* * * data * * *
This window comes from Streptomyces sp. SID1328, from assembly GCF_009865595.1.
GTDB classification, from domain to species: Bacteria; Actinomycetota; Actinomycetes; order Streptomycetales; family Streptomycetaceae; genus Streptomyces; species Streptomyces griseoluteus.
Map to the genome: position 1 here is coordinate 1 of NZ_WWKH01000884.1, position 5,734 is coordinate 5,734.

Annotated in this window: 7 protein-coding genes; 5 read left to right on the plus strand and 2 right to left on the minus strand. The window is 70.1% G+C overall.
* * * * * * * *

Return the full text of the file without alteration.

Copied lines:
This window comes from Streptomyces sp. SID1328, from assembly GCF_009865595.1.
GTDB classification, from domain to species: Bacteria; Actinomycetota; Actinomycetes; order Streptomycetales; family Streptomycetaceae; genus Streptomyces; species Streptomyces griseoluteus.
Map to the genome: position 1 here is coordinate 1 of NZ_WWKH01000884.1, position 5,734 is coordinate 5,734.

Annotated in this window: 7 protein-coding genes; 5 read left to right on the plus strand and 2 right to left on the minus strand. The window is 70.1% G+C overall.